It’s both a dark and funny thing to peer into a time so long ago and realize that many of the things we scoff at in history have not really disappeared from our lives. They may have been altered, or manifest in different ways – but they still eerily linger nonetheless.
Directed by Eda Holmes, Shaw Festival presents Bernard Shaw’s Mrs. Warren’s Profession in a way that manages to poke fun at the societal values enveloping the late Victorian era, while simultaneously prompting the audience to pick apart the pieces of the play that are undeniably – and in many ways, unfortunately – still relevant in our own society.
Mrs. Warren’s Profession is centered on prostitution and the disparity between women and men in the job force in England during the late 1800s. However, though women evidently have more options and opportunities today (depending on where they’re from), they still continue to face wage gaps and gender discrimination in the workplace – and many young women continue to get lured into prostitution, even here in Toronto.
At its core, Mrs. Warren’s Profession is about a moral battle between mother and daughter. Vivie Warren (Jennifer Dzialoszynski) is a nose-in-the-air, Cambridge-educated 22-year-old who has lived off her mother’s dollar, not knowing where the money came from, and built her “own way of life” as a result.
Mrs. Warren (Nicole Underhay), who didn’t grow up in such favourable circumstances, turned to a secret life of prostitution and pimping in order to make enough money to support herself, and eventually her daughter as well.
Dzialoszynski plays an abrasive Vivie, who is stubborn in her beliefs and morals, and is thus determined to make an honest living. Her character, paired with Mrs. Warren, are perfect opposites. Underhay draws us into her story, and we see how she became so attached to her lifestyle and dogged in her beliefs. The two create a heartbreaking, tension-filled struggle as the audience comes to terms with the impossibility of each of them ever understanding the other’s viewpoint.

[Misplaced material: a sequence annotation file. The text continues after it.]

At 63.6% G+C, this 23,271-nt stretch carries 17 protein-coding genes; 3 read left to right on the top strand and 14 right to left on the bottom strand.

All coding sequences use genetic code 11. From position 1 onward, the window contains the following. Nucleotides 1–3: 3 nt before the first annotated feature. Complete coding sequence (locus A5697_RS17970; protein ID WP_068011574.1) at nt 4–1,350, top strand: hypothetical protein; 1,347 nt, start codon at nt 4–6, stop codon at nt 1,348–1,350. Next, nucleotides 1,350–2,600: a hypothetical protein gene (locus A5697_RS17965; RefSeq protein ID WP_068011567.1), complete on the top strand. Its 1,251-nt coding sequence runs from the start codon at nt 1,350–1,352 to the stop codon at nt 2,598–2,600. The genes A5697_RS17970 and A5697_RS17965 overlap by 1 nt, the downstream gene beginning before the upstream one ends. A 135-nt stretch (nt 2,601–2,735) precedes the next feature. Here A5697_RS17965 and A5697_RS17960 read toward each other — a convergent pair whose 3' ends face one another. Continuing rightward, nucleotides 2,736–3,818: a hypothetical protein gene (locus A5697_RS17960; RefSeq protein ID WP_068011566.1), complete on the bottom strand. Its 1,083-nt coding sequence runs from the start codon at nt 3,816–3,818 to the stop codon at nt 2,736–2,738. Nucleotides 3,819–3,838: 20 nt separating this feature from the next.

Holmes sets the show, and brilliantly so, at the fictional New Lyric Gentlemen’s Club, an extravagant dark wood and red-carpeted drawing room designed by Patrick Clark. It is where we are introduced to actors Gray Powell, Thom Marriott, Wade Bogert-O’Brien and Shawn Wright, who are hanging out white male privilege-style and taking group selfies at the start of the show. This is the first instance when we see the melding of past and present.
The audience is told that it is a special night at the Gentlemen’s Club, where ladies are permitted to sit and view their performance of Mrs. Warren’s Profession – provided that they do not enter certain rooms (by the way, places like this still exist today).
Now, for those of you who don’t know, Mrs. Warren’s Profession was written in 1893, but was banned from the public due to its then-controversial subject matter and was not granted a public performance for about three decades. Until then, it would have been performed in places just like The New Lyric Gentlemen’s Club.
We are cognizant of this play’s resonance with current society not only through the subject matter, but in the small ways it is woven through the play’s details, including the fact that Dzialoszynski is clad in the same brand of blue jeans I own in one particular scene.
This is a show that is both superbly acted and designed, and properly executed on many levels. It pays tribute to the time and circumstances in which it was written, while also holding a mirror right back at us and begging the question: how much have we really progressed? Mrs. Warren’s Profession is definitely not one to miss this season.
Mrs. Warren’s Profession runs at the Royal George Theatre until Oct. 23. For more information, visit http://www.shawfest.com/.